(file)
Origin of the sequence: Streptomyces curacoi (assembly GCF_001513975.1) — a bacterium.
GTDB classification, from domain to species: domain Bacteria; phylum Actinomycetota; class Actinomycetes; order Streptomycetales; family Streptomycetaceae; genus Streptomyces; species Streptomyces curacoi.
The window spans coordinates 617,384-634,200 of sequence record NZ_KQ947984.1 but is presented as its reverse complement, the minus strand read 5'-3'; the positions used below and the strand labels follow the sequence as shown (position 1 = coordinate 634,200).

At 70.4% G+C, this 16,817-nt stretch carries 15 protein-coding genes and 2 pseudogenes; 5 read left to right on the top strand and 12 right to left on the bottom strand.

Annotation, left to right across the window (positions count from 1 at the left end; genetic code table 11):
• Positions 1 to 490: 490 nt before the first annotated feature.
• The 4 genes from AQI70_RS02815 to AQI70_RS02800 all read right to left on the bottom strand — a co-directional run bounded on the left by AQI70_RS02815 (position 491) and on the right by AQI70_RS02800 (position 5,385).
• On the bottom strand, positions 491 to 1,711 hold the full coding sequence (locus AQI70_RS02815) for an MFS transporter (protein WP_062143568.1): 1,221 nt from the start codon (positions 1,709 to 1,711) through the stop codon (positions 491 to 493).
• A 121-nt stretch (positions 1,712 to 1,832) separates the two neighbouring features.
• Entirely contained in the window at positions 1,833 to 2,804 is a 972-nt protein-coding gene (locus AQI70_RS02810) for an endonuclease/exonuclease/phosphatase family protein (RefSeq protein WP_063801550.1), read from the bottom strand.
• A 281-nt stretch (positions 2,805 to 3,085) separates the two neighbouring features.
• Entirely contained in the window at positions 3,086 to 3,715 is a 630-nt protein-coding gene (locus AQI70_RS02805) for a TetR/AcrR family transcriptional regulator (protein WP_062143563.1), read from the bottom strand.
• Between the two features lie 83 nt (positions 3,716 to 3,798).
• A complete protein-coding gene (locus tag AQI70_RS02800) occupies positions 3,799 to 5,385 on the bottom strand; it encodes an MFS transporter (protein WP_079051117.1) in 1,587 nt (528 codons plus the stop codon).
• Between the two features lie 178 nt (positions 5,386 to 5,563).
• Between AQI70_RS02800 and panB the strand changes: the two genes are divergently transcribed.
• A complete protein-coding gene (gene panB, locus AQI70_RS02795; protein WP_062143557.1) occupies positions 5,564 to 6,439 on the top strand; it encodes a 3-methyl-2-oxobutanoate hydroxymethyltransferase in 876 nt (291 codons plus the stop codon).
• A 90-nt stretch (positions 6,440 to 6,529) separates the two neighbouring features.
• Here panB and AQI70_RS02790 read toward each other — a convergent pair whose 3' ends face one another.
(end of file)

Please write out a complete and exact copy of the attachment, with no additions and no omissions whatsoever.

Origin of the sequence: Streptomyces curacoi (assembly GCF_001513975.1) — a bacterium.
GTDB classification, from domain to species: domain Bacteria; phylum Actinomycetota; class Actinomycetes; order Streptomycetales; family Streptomycetaceae; genus Streptomyces; species Streptomyces curacoi.
The window spans coordinates 617,384-634,200 of sequence record NZ_KQ947984.1 but is presented as its reverse complement, the minus strand read 5'-3'; the positions used below and the strand labels follow the sequence as shown (position 1 = coordinate 634,200).

At 70.4% G+C, this 16,817-nt stretch carries 15 protein-coding genes and 2 pseudogenes; 5 read left to right on the top strand and 12 right to left on the bottom strand.

Annotation, left to right across the window (positions count from 1 at the left end; genetic code table 11):
• Positions 1 to 490: 490 nt before the first annotated feature.
• The 4 genes from AQI70_RS02815 to AQI70_RS02800 all read right to left on the bottom strand — a co-directional run bounded on the left by AQI70_RS02815 (position 491) and on the right by AQI70_RS02800 (position 5,385).
• On the bottom strand, positions 491 to 1,711 hold the full coding sequence (locus AQI70_RS02815) for an MFS transporter (protein WP_062143568.1): 1,221 nt from the start codon (positions 1,709 to 1,711) through the stop codon (positions 491 to 493).
• A 121-nt stretch (positions 1,712 to 1,832) separates the two neighbouring features.
• Entirely contained in the window at positions 1,833 to 2,804 is a 972-nt protein-coding gene (locus AQI70_RS02810) for an endonuclease/exonuclease/phosphatase family protein (RefSeq protein WP_063801550.1), read from the bottom strand.
• A 281-nt stretch (positions 2,805 to 3,085) separates the two neighbouring features.
• Entirely contained in the window at positions 3,086 to 3,715 is a 630-nt protein-coding gene (locus AQI70_RS02805) for a TetR/AcrR family transcriptional regulator (protein WP_062143563.1), read from the bottom strand.
• Between the two features lie 83 nt (positions 3,716 to 3,798).
• A complete protein-coding gene (locus tag AQI70_RS02800) occupies positions 3,799 to 5,385 on the bottom strand; it encodes an MFS transporter (protein WP_079051117.1) in 1,587 nt (528 codons plus the stop codon).
• Between the two features lie 178 nt (positions 5,386 to 5,563).
• Between AQI70_RS02800 and panB the strand changes: the two genes are divergently transcribed.
• A complete protein-coding gene (gene panB, locus AQI70_RS02795; protein WP_062143557.1) occupies positions 5,564 to 6,439 on the top strand; it encodes a 3-methyl-2-oxobutanoate hydroxymethyltransferase in 876 nt (291 codons plus the stop codon).
• A 90-nt stretch (positions 6,440 to 6,529) separates the two neighbouring features.
• Here panB and AQI70_RS02790 read toward each other — a convergent pair whose 3' ends face one another.